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British Lawyer: Khazaradze, Japaridze ‘Face Highly Unusual Situation’ over TBC Affair

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On September 6, a group of local and foreign defense lawyers of the founder and former Board Chair of TBC Bank, Mamuka Khazaradze and his Deputy Badri Japaridze, held a press conference concerning the TBC Bank affair in Tbilisi.

Zviad Kordzadze, the Georgian defense lawyer said the case against Khazaradze and Japaridze has gone beyond the Georgian jurisdiction, and that there are enough case materials to apply to the European Court of Human Rights (ECHR). Therefore, he said, “two highly experienced, qualified and well-recognized lawyers” – Steven Kay and Vincent Berger– have joined him to protect TBC Bank founders interests abroad. 

“Highly unusual situation”

In his remarks, Steven Kay said that TBC Bank is listed in UK at the London Stock Exchange, while Khazaradze and Japaridze “have provided very valuable contribution to the regional economy in Georgia,” and that “their business dealings have been very influential upon the development of Georgia as an independent state.”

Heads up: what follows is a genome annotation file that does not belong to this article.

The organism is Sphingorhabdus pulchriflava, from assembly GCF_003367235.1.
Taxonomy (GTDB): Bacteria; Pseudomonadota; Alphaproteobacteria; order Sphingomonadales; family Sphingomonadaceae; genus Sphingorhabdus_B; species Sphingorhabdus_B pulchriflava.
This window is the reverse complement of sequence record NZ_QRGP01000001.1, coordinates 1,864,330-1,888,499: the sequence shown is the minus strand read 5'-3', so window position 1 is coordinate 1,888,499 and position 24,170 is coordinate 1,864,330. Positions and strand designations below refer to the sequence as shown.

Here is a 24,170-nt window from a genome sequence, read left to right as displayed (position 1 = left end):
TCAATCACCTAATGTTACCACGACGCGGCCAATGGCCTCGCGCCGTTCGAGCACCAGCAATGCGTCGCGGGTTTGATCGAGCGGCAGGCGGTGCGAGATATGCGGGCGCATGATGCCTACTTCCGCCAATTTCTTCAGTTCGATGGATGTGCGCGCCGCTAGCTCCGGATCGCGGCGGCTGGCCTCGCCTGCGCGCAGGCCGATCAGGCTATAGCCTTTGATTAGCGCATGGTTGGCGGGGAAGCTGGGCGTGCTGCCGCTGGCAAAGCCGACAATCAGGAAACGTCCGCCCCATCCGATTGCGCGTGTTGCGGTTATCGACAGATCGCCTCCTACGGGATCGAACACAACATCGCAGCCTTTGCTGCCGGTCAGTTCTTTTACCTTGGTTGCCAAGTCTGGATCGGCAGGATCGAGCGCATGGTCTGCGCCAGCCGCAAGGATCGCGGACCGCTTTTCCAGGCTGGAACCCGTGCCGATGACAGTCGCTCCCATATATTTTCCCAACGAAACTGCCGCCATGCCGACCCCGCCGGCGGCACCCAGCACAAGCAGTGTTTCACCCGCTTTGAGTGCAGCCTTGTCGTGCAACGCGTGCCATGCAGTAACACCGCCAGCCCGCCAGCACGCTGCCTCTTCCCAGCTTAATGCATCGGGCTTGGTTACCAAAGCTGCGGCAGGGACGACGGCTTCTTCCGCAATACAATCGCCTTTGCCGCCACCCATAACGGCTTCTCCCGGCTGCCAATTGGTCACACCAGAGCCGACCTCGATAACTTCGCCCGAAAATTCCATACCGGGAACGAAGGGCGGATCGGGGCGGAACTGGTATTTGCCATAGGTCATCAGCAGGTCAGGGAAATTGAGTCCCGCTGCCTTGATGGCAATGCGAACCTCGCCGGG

According to him, the situation which the two businessmen are facing over “a transaction that occurred eleven years ago” is “highly unusual.” Kay explained that “no criminal proceedings were brought against them as individuals in those eleven years, despite ample opportunity to prosecutors or banking regulators or any other inquirers into the affairs of the bank.”

“The transaction itself was fully documented. It was not concealed. It was known about. It is being reviewed by the National Bank of Georgia on two occasions. It is also being the subject to review in international audits by international auditors, such as KPMG,” Kay said, adding that “it was also the subject of a part of the bank’s due diligence process when it was launched upon the London Stock Exchange as part of the IPO due diligence for the launching of shares in a public offering.”

“Going back eleven years to dig up a transaction that is being fully audited and then to put it into the form of an unusual criminal charge of money-laundering, when it, say, banking transaction involved between the clients and the company, is highly unusual,” according to Kay.